Lawmakers consider requiring state license for music therapists

Robbin Buford seems to float into the classroom of 2-year-olds with a guitar slung over one shoulder and a bag filled to the brim with musical instruments tucked under her other arm. Her movements are fluid as she swings to the floor, playing a rock-a-billy-influenced “Hello” song as the children sway to the beat. The class is in the Rise Early Childhood Center on the Oklahoma State University campus, and specializes in educating children who have disabilities. The special needs children are integrated with other children. … House Bill 1462 would require music therapists to obtain licensing from the Oklahoma Department of Human Services. It passed the House and is pending in a Senate committee.

Read more from this Tulsa World article at

See also: When ‘business friendly’ regulations are bad for the rest of us on the OK Policy Blog

Some judges defend state’s high incarceration rate

Many judges say they are not to blame for the high number of women who go to prison in Oklahoma. “I was a trial judge for 21 years. I sent a lot of women to prison and there’s not one who didn’t deserve it,” said state Supreme Court Chief Justice Steven Taylor, who is from McAlester. … Oklahoma County District Judge Ray C. Elliott specifically mentioned legislators in 2009 when he sentenced a heroin addict to life in prison for shoplifting a $275 purse and a $380 purse. The judge pointed out the woman had a record of theft-related crimes that dated back to 1971. He called her a “poster child” for why it’s OK to send thieves to prison. A split Court of Criminal Appeals upheld the conviction last year. A dissenting appeals judge, though, wrote, “She is a drug addict who steals to feed her addiction. Most of her convictions, like this one, were for property offenses. While she is a nuisance and a lawbreaker, she is neither a violent criminal nor an imminent danger to society. This life sentence is a miscarriage of justice.”

Read more from this Oklahoma Watch article at

NewsOK: Foes of puppy mill regulations show true colors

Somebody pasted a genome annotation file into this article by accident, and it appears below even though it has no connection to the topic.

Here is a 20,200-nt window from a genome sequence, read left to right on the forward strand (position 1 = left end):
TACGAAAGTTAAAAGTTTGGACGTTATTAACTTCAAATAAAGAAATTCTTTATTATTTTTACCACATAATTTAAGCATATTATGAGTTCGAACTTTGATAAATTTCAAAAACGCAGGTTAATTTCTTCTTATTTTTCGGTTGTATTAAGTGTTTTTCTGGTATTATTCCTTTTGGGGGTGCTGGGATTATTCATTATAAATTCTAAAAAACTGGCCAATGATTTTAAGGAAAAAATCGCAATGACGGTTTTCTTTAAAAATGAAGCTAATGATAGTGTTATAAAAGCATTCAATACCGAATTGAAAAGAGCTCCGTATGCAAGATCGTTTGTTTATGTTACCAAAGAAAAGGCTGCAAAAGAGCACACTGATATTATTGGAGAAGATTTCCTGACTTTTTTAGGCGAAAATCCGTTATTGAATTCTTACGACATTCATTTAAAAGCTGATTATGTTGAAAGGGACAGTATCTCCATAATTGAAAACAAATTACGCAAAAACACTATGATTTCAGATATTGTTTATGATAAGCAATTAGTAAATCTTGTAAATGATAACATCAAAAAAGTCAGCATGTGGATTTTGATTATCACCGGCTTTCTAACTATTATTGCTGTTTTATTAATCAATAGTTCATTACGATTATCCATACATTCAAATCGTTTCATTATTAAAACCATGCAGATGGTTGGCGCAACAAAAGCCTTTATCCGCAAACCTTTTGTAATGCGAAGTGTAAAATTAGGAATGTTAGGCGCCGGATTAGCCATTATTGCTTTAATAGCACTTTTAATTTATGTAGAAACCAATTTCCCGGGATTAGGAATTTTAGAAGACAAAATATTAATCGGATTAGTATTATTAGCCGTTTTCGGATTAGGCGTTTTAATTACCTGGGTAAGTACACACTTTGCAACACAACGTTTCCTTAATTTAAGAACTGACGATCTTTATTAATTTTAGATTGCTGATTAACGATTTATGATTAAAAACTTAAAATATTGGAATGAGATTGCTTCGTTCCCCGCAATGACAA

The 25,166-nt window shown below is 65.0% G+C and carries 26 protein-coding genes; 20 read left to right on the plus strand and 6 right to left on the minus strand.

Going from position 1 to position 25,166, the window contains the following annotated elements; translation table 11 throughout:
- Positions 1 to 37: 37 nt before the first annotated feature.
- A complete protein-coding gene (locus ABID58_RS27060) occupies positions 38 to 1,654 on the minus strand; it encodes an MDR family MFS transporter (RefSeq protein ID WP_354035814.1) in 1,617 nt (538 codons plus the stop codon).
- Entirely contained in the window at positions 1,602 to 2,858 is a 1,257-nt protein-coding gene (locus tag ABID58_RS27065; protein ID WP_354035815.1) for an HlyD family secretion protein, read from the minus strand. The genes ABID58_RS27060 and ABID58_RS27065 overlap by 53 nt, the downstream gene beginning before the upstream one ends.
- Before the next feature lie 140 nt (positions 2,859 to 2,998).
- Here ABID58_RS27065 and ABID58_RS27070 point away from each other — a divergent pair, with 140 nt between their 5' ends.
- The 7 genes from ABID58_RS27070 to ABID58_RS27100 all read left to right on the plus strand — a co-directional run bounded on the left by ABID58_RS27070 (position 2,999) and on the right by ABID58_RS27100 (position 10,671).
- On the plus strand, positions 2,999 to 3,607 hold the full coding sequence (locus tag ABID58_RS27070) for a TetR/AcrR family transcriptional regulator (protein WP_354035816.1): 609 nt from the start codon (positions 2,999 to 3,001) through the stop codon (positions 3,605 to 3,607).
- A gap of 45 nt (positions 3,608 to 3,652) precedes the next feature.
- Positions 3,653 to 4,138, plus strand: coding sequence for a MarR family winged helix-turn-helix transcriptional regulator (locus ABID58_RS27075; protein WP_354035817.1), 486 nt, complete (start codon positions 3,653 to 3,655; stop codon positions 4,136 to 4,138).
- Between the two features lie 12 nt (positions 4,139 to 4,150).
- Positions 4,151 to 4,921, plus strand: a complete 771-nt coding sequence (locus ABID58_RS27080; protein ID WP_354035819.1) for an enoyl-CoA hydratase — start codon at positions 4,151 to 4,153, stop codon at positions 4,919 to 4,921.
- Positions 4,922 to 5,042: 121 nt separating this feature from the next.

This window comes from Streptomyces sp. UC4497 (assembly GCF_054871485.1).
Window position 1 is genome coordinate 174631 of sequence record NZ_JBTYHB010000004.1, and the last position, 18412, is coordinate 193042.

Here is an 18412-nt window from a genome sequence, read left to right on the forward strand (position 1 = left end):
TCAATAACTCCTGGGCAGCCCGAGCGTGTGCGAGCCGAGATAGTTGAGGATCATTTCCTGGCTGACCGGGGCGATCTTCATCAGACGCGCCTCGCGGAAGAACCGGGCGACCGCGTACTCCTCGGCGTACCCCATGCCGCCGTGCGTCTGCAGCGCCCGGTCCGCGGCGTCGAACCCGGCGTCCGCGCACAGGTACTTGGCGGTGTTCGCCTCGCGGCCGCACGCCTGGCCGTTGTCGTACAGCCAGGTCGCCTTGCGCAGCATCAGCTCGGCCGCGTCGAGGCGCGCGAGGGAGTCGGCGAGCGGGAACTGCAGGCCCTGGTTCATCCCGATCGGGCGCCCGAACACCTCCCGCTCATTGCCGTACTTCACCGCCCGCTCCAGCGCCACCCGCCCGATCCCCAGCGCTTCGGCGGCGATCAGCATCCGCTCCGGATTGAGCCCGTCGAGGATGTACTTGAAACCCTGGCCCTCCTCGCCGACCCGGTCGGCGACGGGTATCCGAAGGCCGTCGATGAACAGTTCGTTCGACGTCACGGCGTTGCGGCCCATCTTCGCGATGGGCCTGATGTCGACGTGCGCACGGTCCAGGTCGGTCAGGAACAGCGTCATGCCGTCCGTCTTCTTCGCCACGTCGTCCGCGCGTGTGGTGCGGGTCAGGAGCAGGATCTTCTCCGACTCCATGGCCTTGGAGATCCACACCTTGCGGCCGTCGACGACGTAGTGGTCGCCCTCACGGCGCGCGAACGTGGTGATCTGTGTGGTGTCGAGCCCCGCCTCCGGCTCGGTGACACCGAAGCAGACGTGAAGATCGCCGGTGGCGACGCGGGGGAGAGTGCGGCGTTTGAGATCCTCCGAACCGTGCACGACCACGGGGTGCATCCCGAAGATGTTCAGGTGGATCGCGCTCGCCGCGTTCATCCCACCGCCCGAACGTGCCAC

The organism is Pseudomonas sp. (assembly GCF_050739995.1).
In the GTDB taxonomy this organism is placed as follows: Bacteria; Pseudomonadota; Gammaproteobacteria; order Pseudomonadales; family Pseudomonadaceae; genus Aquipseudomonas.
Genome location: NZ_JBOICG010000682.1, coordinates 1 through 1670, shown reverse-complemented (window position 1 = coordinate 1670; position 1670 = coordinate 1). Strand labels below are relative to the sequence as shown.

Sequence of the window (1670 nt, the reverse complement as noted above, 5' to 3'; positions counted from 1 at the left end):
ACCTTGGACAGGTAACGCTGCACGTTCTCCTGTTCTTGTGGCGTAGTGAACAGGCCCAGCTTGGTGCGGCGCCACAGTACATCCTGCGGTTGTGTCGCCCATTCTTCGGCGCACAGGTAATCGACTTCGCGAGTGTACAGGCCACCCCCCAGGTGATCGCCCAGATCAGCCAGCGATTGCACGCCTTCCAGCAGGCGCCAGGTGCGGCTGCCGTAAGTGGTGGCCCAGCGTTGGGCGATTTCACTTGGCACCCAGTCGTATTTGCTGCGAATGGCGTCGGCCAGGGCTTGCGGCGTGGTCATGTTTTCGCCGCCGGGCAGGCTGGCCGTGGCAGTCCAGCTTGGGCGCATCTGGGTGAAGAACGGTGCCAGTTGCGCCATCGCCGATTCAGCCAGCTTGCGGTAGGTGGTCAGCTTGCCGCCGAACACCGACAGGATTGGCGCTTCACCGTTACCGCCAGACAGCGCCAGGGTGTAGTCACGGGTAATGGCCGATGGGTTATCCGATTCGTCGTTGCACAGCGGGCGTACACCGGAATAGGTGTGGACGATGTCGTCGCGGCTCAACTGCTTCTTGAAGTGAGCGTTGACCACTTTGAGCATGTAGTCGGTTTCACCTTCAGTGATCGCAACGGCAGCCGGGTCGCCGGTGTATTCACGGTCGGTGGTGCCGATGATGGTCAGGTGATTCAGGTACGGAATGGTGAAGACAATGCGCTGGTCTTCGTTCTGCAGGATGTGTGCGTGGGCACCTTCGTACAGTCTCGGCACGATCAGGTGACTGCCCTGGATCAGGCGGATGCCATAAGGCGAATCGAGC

A reasonable law aimed at regulating puppy and kitten mills in Oklahoma has potentially been watered down before even having a chance to work, but not before those who have fought these regulations showed their true colors. At a state House committee meeting last week, one dog breeder brought along a copy of “Mein Kampf” and said members of the board created to oversee the new rules want to exterminate pet breeders. … The House committee approved Senate Bill 637, but an amendment was attached that would exempt commercial breeders who are licensed by the U.S. Department of Agriculture. That’s a victory for many unscrupulous breeders — and Oklahoma has a bunch of those — because USDA enforcement is lacking.

Read more from this NewsOK editorial at

NewsOK: After Ada plan’s scuttling, juvenile detention concerns remain

In late February, the board that oversees the Office of Juvenile Affairs put an end to plans to build a juvenile detention center in Ada. The board cited rising operation costs and expected budget cuts to the agency, although the project clearly was left with wobbly political support after complaints by companies that failed to win the bid on the project, and by a highly publicized affair involving a state senator and a lobbyist who represented the winning bidder. … The Ada and Rite of Passage representatives left us with one plea in particular: that no matter where it might land, a new juvenile facility that incorporates modern and productive ways to rehabilitate young offenders is badly needed in Oklahoma. Building another traditional lockup, they argued, shouldn’t be an option.

Read more from this NewsOK editorial at

Quote of the Day

The average businessman and the average citizen (have) no idea of the intricacies of Oklahoma state government. A lobbyist holds your hand and helps you move through the process.

Tulsa Metro Chamber President Mike Neal

Number of the Day


Students per teacher in Oklahoma public education classrooms, 2008-2009; the national average is 15.3.

Source: U.S. Department of Education, National Center for Education Statistics

See previous Numbers of the Day here.

Policy Note

Hispanic factor helps KC outpace St. Louis

… The surge in the number of Hispanics, combined with geographic advantages over St. Louis that the much larger Kansas City enjoys, allowed the city to grow over the last 10 years while St. Louis lost population, say demographers and economic development analysts. Kansas City’s population grew 4.1 percent. Of the city’s 18,000 new residents, 15,000 identified themselves as Hispanic or Latino. Hispanics now make up 10 percent of the city’s 459,787 residents. St. Louis lost 29,000 residents during the decade, an 8 percent drop. … “It’s good to see people come in, regardless of who they are, who are willing to invest and start families and careers,” said Carlos Gomez, president of the Hispanic Chamber of Commerce of Greater Kansas City. “We need that tax base, and so do all the other services and businesses that rely on it.”

Read more from St. Louis Today at

You can sign up here to receive In The Know by e-mail.


Gene Perry worked for OK Policy from 2011 to 2019. He is a native Oklahoman and a citizen of the Cherokee Nation. He graduated from the University of Oklahoma with a B.A. in history and an M.A. in journalism.

Leave a Reply

This site uses Akismet to reduce spam. Learn how your comment data is processed.